Conservation of the Western Derby Eland in Senegal, Part 1

Posted by: Sarah Ryan
Posted on: 8th April 2016
Posted in: Conservation



With it’s striking white stripes and tightly spiralled horns, the heritage of Knowsley Safari has been closely linked to the Western Derby Eland since the 1840s. The first ever scientific description of these incredible animals was developed by Dr. Grey of the British Museum, London, during an African expedition funded by the 13th Earl of Derby. Standing as the world’s largest species of antelope, the wild population of the Western Derby Eland has suffered tremendously over the past few decades and is currently extinct in several African countries.

It’s because of this threat to the Western Derby Eland that we have taken on the challenge of working with pro-active conservation efforts to increase awareness and understanding of these remarkable creatures. As a part of support for the project, we sent animal keeper Leah Drury to Senegal, home to the last remaining wild herds of Eland, to dive head first into the frontline of defence for these critically endangered animals. By capturing a journal of her time in Senegal, Leah has worked to develop a week by week series of entries detailing the lives of the Western Derby Eland, as well as the dedicated conservationists working to ensure their survival.

Week 1:

From 3-32 degrees Celsius! After 10 hours on a plane and wandering around airports I finally arrived in a scorching Senegal, the last home of the critically endangered Western Derby Eland (Taurotragus derbianus derbianus). This is Senegal’s largest native land mammal and is now only naturally found in one place, Niokolo koba national park.

For the next five weeks I won’t be working in the now frosty rhino reserve of Knowsley Safari, but collaborating with researchers from Czech University of Life Sciences ,Prague, to manage two groups of Western Derby Eland that are being bred in semi captive reserves to ensure that this species does not go extinct.

I will be spending two weeks at Bandia reserve, which is open daily to visitors and tourists, working with these unique animals alongside Marketa Grunova (PhD student in environmental education) and Anna Kubatova (Phd student studying the genetic viability of the WDE). Together we will be investigating the breeding health of the herds, working with local school children to increase their awareness of the environment and their native species, as well as identifying the new calves that have been born in the rainy season this year.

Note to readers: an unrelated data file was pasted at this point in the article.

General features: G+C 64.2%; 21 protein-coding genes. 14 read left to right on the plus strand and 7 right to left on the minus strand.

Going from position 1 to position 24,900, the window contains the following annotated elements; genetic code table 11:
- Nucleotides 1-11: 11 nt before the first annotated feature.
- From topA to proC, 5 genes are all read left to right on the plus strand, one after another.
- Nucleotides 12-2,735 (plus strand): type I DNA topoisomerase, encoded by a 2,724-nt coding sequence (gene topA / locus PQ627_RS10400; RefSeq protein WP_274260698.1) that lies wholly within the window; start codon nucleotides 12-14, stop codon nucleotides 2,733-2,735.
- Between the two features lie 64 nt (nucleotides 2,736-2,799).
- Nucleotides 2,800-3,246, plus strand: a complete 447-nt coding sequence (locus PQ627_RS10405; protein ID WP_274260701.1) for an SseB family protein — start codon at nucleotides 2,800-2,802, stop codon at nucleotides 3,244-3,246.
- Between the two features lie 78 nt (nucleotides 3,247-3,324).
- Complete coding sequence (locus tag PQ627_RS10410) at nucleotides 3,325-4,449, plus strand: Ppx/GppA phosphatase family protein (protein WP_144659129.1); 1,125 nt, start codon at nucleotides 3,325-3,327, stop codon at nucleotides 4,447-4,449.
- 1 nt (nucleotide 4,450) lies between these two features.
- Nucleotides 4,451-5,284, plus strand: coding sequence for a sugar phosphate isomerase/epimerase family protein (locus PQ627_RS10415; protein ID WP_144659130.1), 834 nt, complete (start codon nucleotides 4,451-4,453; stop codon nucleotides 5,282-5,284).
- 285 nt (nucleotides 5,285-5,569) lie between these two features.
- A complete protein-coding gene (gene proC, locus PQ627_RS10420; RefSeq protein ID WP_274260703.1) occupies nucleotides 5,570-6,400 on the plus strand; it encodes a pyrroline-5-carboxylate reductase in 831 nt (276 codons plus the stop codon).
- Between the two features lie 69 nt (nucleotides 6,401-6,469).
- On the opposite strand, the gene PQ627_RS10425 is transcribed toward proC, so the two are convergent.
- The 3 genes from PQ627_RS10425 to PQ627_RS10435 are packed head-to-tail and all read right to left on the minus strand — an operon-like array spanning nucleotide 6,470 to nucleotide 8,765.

Each Western Derby Eland can be individually identified. Unlike their cousins, the Common Eland, they keep their striped coat for life and no two Derby Eland have the same stripes, like a thumb print! Because of this each animal needs to have its photo clearly taken from both its right and left side annually. Sometimes some of the stripes can be a lighter colour than the others, so it’s important to not take the photo in the shadows or in very bright light. This can mean that the process can be time consuming, making sure the photos are of a good enough quality to be used for the identification sheets.

After an hour travelling out of the capitol, Dakar, I arrive at Bandia reserve and meet the team at our accommodation. We stay with the reserves night guards. It’s here that we set up camp; it’s basic and functional but we have all the luxury of home, including a well for fresh water which some smaller local wildlife take advantage of, as well and a shower block. Glamping!


A family of the reserve workers had offered to cook traditional Senegalese cuisine for us called Thieboudienne (fish, vegetables and rice). The food tastes great and is really healthy. It means that after a day of working in the hot sun, tracking the Eland herd, we don’t have to think about cooking. Also, as I quickly found out, when we return from a day in the bush, the Eland photos have to be catalogued according to individuals that night or we’ll fall behind on the workload… With a total of 66 animals to identify and photograph  in Bandia there is no time to cook! It arrives wrapped in a beautifully printed cloth to keep it fresh and prevent our naughty neighbours, the Patas monkeys, from getting into it!

Picture2 Picture3

After food, we start sorting the days Eland photographs late into the night with the help of our head torches (as there are frequent power cuts and the lights stay off for a while) and a mug of mango juice.

Once the days’ work is complete its time to tuck up under the mosquito net and get the walking boots ready for another hot and dusty day tomorrow!



Catch up with Week 2 of Leah Drury’s trip in Senegal >>

Article by: Sarah Ryan

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